[Coverage counsel] implies that [Corporate policyholder] and I must accept lawyers whom we believe have unfulfilled ethical obligations to us. We have asked nicely for information but have received none.
I do not see any language in our policy requiring us to accept your lawyers when [Insurer] has reserved its rights and they refuse to talk to us about conflicts of interest. If there is such language, please point it out.
[Corporate policyholder] and I Will Accept Ethical Lawyers
You and your lawyers say that even though [Insurer] has reserved its right to deny all coverage to us on any conceivable ground, now or in the future, [Insurer] is in charge of our defense and that [Corporate policyholder] and I have no voice. That’s harsh.
As a practical matter, we don’t know any lawyers in [this] County, so if the law says that we have to take your lawyers, we are happy to do so – so long as they demonstrate that they are ethical. Is that too much to ask?
Apparently not. “[W]hen coverage is disputed, the interests of the insured and the insurer are always divergent. The attorney should not be placed in the position of divided loyalties. Such an arrangement would be adverse to the best interests of the insured, the insurer, the attorney, and the profession.” [T]he Canons of Ethics impose upon lawyers hired by the insurer an obligation to explain to the insured and the insurer the full implications of joint representation in situations where the insurer has reserved its rights to deny coverage.” (San Diego Navy Fed. Credit Union v. Cumis Ins. Society, Inc. (1984) 162 Cal.App.3d 358, 375.) Since I’m not a lawyer, if what this Court says is not the law, please explain why.
Dependent Counsel’s Duty of Disclosure
Please see a Memorandum of Law titled: “Duty of Disclosure” from DutytoDefend.com.
Please see a Memorandum of Law titled: “Cumis Test” from DutytoDefend.com.
[Corporate policyholder] and I respectfully decline [Coverage counsel]’s invitation that we withdraw our claim for coverage. Instead we insist upon all of our rights. Would [Insurer] like to withdraw its reservation of rights?
While we are on the topic, we learned on line that insurance companies are regulated and one of those regulations gives [Insurer] 40 days to decide whether to reserve rights. [Insurer] could have asked for and gotten more time if it asked for it, but it did not.
Here is the regulation: “[E]very insurer shall immediately, but in no event more than forty (40) calendar days later, accept or deny the claim, in whole or in part. Where an insurer denies a first party claim, in whole or in part, it shall do so in writing and shall provide to the [policyholder] a statement listing all bases for such denial and the factual and legal bases for each reason given for such rejection or denial which is then within the insurer’s knowledge. Where an insurer’s denial of a first party claim, in whole or in part, is based on a specific policy provision, condition or exclusion, the written denial shall include reference thereto and provide an explanation of the application of the provision, condition or exclusion to the claim. Every insurer that denies or rejects a third party claim, in whole or in part, or disputes liability or damages shall do so in writing.” (Cal. Code Regs. § 2695.7(b) (ellipses omitted).)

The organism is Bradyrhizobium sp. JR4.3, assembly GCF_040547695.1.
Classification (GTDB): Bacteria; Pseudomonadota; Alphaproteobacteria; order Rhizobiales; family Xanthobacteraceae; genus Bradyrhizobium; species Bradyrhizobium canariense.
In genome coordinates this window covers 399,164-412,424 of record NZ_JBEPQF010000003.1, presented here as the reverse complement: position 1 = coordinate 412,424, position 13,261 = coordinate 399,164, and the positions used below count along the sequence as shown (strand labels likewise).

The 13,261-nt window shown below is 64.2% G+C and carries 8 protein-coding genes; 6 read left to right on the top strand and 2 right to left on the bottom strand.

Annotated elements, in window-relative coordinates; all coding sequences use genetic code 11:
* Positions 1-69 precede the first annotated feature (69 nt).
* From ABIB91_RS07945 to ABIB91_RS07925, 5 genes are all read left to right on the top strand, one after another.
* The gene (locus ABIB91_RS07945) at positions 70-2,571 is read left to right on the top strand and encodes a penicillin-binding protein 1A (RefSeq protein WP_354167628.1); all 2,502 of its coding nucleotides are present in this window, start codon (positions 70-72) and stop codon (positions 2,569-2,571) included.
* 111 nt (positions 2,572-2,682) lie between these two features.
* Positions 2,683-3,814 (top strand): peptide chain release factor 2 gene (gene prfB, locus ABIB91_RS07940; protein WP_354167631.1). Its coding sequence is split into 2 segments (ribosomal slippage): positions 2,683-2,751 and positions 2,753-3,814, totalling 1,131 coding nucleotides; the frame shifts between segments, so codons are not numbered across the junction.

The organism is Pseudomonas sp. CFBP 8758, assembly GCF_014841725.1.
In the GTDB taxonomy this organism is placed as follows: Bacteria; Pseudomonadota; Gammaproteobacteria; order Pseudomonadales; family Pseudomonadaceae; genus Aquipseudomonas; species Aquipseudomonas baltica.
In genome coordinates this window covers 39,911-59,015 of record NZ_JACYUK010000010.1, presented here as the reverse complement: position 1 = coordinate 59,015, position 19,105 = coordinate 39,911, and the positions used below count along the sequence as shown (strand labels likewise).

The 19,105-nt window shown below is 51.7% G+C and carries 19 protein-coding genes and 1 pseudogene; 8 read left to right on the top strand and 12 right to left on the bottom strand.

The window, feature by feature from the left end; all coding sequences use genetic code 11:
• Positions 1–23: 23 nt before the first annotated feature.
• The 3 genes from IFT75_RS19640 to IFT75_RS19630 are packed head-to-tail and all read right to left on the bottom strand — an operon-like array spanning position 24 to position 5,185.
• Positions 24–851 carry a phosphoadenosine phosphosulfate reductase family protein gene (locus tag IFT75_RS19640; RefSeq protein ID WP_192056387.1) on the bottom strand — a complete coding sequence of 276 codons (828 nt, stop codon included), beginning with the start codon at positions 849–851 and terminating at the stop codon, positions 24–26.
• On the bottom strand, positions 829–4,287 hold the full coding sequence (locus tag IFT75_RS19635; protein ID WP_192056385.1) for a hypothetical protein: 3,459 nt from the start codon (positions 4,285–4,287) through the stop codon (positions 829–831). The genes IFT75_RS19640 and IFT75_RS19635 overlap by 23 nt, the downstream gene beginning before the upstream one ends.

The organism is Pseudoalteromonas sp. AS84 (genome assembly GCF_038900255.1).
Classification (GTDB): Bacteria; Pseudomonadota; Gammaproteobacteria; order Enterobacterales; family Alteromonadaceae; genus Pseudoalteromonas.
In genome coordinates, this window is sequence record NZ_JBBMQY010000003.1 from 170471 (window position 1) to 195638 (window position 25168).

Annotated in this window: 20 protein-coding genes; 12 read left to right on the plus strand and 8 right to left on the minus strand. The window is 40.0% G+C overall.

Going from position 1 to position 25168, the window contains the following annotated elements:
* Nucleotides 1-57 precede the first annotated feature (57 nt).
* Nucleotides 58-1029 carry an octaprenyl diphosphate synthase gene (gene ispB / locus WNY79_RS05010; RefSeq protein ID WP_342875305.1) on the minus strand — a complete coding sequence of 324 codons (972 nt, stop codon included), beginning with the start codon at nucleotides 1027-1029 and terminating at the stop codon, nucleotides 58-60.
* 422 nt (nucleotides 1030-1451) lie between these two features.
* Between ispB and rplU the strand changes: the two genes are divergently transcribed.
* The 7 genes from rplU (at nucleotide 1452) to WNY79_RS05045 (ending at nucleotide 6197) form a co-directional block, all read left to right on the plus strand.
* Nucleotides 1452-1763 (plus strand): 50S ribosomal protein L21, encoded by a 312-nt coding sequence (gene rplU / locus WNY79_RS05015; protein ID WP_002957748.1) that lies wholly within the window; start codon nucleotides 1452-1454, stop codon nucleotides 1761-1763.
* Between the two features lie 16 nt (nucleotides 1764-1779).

To a non-lawyer, this regulation says “use it of lose it.” [Corporate policyholder] and I reject [Insurer]’s purported reservations of rights letter as untimely, inadequate, and unlawful. If [Insurer] agrees and expressly withdraws all reservations of rights and expressly agrees to provide full coverage, then [Corporate policyholder] and I will gladly turn over to it any your lawyers full control of the defense and settlement with our continuing full cooperation.
Only One Question Divides Us
Since we are cooperating and will continue to do so, and because we are willing to accept any ethical lawyer [Insurer] chooses, we think that the only question that divides us is whether [Insurer]’s dependent counsel is required to comply with the Canons of Ethics. We think they do. [Insurer] seems to think they do not.
Maybe you are right and the lawyers have no fiduciary duties to us, do not face discipline from the State Bar, do not face civil liability to us, and do not risk losing revenue for violating Rule 3-310. But maybe you are wrong.
[Corporate policyholder] and I would like [both Dependent counsel] to tell us why they don’t have to answer our questions. This is like High School algebra class: maybe your answer is correct, but I want to see your work.
Neither [Corporate policyholder] nor I want to fight with [Insurer] or any of its many lawyers. We ask humbly that you engage us in good faith dialogue to try to find a solution to the one question that divides us.
11/11/16 [Dependent counsel #1]
Given the Board’s instruction that we do not have its consent to continue to represent [Corporate policyholder] in [Injured plaintiff]’s lawsuit, we will be proceeding with a motion to withdraw as [Corporate policyholder]’s counsel in this matter. I expect to have that motion filed next week. [Corporate policyholder] will be served with the motion to withdraw. In the interim, we will advise [Injured plaintiff]’s attorney of our intention to file this motion, and request that all discovery matters be put on hold pending the court’s approval of the motion to withdraw.Dr. Kroplick: Given the Board’s instruction that we do not have its consent to continue to represent [Corporate policyholder] in Ms. Dorman’s lawsuit, we will be proceeding with a motion to withdraw as [Corporate policyholder]’s counsel in this matter. I expect to have that motion filed next week. [Corporate policyholder] will be served with the motion to withdraw. In the interim, we will advise Ms. Dorman’s attorney of our intention to file this motion, and request that all discovery matters be put on hold pending the court’s approval of the motion to withdraw.
Good afternoon, Everyone.
After speaking with [Injured plaintiff’s attorney] directly, I am pleased to report that this claim has been settled for the amount of $550,000.00 on behalf of [Corporate policyholder] and [Individual policyholder], with [Injured plaintiff] releasing all claims against Defendants, each party to bear their own costs and fees, without the need for any non-monetary consideration from [the policyholders].
Elapsed time from sending Questionnaires, 11/5 to settlement, 11/11 – six days.